-REVIEW: of The Passion: THE GORIEST STORY EVER TOLD (Jonathan Foreman, NY Post)
    -REVIEW: of The Two Towers: HOBBIT FORMING (Jonathan Foreman, NY Post)
    -REVIEW: of Master and Commander: Mastering the Seas: Hollywood does justice to Patrick O'Brian's naval saga. (Jonathan Foreman, 11/15/2003, Weekly Standard)
    -REVIEW: of Gangs of New York: Scorsese's film portrays racist mass murderers as victims (Jonathan Foreman, Daily Telegraph)
    -REVIEW: of The Four Feathers: The Empire Strikes Back: Victorian virtues, Hollywood vices. (Jonathan Foreman, 10/14/2002, weekly Standard)
    -REVIEW: of The Patriot: The Nazis, er, the Redcoats are coming!: The savage soldiers in "The Patriot" act more like the Waffen SS than actual English troops. Does "The Patriot" have an ulterior motive? (Jonathan Foreman, July 3, 2000, Salon)
   -REVIEW: of Vanity Fair (Jonathan Foreman, National Review)
    -REVIEW ESSAY: Furst Among Equals: The spy novels of Alan Furst (Jonathan Foreman, 11/4/2004, Weekly Standard)
    -DISCUSSION: REEL POLITICS The Michael Moore film "Fahrenheit 9/11" opened today to heated debate about its tactics and tone. Arts Correspondent Jeffrey Brown discusses the feverish reception to the politically charged film with movie critics Kenneth Turan of the Los Angeles Times and Jonathan Foreman of the New York Post. (Online Newshour, June 25, 2004, PBS)
    -AUDIO DISCUSSION: Jonathan Foreman and Steven Rosenbaum: In the fifteen-month period after Daniel Pearl was murdered, 44 other journalists lost their lives on the job. Reporter Jonathan Foreman and documentary filmmaker Steven Rosenbaum talk about the many dangers faced by journalists and why these issues often go overlooked. (Leonard Lopate Show, 11/24/03)
    -ARCHIVES: "Jonathan Foreman" (Find Articles)
    -REVIEW: of The Pocket Book of Patriotism (Warren Kelly, BlogCritics)

    -Carl Foreman (Wikipedia)

Book-related and General Links:

    -Charters of Freedom (National Archives and Records Administration)
    -Magna Carta (British Library)
    -Mayflower Compact 1620 (The Avalon Project at Yale Law School)
    -A City Upon a Hill: A Modell of Christian Charity by John Winthrop (1630)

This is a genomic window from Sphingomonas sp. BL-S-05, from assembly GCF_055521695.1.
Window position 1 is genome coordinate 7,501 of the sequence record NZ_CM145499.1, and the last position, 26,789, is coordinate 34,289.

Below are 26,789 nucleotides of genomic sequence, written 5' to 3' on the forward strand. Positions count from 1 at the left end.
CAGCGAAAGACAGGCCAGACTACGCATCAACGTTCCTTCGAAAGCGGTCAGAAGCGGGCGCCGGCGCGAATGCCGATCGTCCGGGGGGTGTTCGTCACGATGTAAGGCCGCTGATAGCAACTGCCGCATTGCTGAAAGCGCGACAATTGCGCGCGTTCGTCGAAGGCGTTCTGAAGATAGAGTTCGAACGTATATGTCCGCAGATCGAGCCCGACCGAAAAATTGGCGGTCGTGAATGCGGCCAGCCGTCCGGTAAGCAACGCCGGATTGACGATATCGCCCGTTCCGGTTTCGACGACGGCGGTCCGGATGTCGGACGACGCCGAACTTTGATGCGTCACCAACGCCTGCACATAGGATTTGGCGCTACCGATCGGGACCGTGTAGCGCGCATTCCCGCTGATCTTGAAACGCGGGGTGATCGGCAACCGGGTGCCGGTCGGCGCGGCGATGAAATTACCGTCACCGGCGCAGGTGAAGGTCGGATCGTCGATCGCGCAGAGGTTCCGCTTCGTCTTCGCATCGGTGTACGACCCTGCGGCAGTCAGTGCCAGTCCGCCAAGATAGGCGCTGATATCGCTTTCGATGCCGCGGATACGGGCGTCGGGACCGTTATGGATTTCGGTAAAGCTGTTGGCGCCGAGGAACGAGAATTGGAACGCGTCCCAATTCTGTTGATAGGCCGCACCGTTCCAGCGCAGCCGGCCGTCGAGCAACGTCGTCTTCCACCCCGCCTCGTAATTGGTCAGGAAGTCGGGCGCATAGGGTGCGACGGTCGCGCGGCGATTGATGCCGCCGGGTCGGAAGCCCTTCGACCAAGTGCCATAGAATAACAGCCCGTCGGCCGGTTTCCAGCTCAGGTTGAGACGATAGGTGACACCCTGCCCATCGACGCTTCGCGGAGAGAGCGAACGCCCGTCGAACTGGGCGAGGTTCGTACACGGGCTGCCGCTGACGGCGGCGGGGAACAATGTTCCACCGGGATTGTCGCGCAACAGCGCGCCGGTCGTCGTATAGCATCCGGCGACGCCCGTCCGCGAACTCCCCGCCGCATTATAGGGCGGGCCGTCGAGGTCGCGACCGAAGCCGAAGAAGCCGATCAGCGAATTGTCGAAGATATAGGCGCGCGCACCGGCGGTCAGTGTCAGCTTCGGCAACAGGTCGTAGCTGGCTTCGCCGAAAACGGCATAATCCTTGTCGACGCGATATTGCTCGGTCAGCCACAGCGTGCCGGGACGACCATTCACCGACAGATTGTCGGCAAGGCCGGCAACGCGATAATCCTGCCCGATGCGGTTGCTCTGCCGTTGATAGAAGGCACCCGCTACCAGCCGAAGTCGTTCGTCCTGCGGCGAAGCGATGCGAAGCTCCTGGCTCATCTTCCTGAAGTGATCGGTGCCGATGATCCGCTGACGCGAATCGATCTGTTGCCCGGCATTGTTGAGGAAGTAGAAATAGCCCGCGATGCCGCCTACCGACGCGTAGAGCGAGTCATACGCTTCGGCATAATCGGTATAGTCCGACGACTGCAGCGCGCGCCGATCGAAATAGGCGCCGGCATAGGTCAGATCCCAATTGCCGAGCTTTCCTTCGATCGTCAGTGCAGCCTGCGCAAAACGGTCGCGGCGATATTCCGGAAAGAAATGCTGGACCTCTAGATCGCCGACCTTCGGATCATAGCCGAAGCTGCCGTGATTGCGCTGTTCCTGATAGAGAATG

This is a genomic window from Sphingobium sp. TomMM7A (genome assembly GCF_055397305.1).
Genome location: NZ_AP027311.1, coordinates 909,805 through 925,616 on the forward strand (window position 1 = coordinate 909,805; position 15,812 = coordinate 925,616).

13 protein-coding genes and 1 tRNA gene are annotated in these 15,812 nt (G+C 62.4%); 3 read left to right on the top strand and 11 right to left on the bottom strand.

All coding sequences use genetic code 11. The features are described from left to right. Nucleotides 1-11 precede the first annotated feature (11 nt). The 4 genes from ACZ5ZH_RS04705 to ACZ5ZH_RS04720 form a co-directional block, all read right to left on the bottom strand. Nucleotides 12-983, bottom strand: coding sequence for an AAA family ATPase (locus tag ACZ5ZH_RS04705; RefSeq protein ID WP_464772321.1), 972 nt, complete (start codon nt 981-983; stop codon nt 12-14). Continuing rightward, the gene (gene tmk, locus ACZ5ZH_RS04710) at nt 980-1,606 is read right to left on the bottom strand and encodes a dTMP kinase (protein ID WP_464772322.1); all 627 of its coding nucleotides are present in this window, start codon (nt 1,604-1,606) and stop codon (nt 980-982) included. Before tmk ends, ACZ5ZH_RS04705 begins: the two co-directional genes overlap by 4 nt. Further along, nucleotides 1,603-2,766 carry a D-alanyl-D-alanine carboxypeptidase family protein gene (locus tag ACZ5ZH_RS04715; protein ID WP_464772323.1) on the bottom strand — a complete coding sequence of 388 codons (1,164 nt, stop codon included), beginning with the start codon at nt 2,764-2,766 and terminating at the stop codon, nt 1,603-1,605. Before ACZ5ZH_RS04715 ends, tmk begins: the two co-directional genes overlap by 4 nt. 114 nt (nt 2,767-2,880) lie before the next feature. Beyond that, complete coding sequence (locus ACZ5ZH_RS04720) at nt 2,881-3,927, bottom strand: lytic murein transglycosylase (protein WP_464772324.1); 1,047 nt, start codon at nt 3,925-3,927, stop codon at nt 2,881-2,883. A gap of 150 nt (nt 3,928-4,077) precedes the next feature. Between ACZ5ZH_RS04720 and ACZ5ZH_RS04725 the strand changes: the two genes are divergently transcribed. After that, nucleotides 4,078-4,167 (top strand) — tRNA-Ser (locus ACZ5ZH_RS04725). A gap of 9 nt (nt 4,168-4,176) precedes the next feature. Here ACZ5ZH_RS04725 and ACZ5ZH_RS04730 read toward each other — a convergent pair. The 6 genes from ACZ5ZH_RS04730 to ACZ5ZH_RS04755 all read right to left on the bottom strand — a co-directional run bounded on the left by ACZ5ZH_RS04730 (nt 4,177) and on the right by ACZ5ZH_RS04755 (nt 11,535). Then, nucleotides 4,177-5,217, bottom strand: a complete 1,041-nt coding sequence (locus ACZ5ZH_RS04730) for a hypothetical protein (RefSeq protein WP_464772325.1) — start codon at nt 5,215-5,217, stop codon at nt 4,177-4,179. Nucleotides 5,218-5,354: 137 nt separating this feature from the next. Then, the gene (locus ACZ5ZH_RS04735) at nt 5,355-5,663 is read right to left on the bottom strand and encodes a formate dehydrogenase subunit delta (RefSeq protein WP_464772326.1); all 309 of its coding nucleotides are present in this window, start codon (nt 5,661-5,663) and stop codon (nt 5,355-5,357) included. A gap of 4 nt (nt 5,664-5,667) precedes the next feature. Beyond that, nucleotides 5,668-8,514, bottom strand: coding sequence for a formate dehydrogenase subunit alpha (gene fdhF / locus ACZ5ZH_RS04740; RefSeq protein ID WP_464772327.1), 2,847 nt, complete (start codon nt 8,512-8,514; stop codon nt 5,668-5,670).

-The American Crisis by Thomas Paine (1776)
    -Declaration of Independence (National Archives and Records Administration)
    -Constitution of the United States (Library of Congress)
    -LETTER: George Washington's Letter To a Hebrew Congregation in Newport, RI (1790) (Touro Synagogue)
    -Gettysburg Address (American Rhetoric)
    -Lincoln's Second Inauguration (March 4, 1865) (Library of Congress)
    -SPEECH: Woodrow Wilson Address to a Joint Session of Congress (April 2, 1917) (
    -SPEECH: FDR's Four Freedoms: Annual Message to Congress (January 6, 1941) (Franklin D. Roosevelt Presidential Library and Museum)
    -SPEECH: Learned Hand "I am an American" Day (Central Park, New York City, May 21, 1944)
    -General Dwight D. Eisenhower: Order of the Day June 6, 1944 (The Dwight D. Eisenhower Library)
    -JFK Inaugural Address (January 20, 1961) (History Channel)
    -SPEECH: Martin Luther King, Jr.: "I Have a Dream" (August 28, 1963) (Seattle Times)
    -SPEECH: Ronald Reagan: Remarks at the U.S. Ranger Monument (Pointe du Hoc, France, June 6, 1984)
    -SPEECH: President Bush Discusses Freedom in Iraq and Middle East (20th Anniversary of the National Endowment for Democracy, United States Chamber of Commerce, Washington, D.C.)
    The Star-Spangled Banner (American History Museum)
    -My Country 'Tis of Thee (Sam­u­el F. Smith, 1832)
    -Concord Hymn (Ralph Waldo Emerson)
    -Battle Hymn of the Republic (Ju­lia W. Howe, 1861
    -Marine Corps Hymn
    -Home on the Range (Daniel E. Kelley)
    -America the Beautiful (Katherine Lee Bates, 1893)
    -Over There (George M. Cohan, 1917)
    -"God Bless America" (Irving Berlin, 1918)
    -This Land is Your Land (Woody Guthrie) (The NPR 100)
    -POEM: Paul Revere's Ride (Henry Wadsworth Longfellow, April 19, 1860) (National Center)
    -POEM: Emma Lazarus, "The New Colossus" (1883)
    -POEM: Pioneers! O Pioneers! (Walt Whitman, 1900)
    -Medal of Honor Citations
    -Federal Flag Code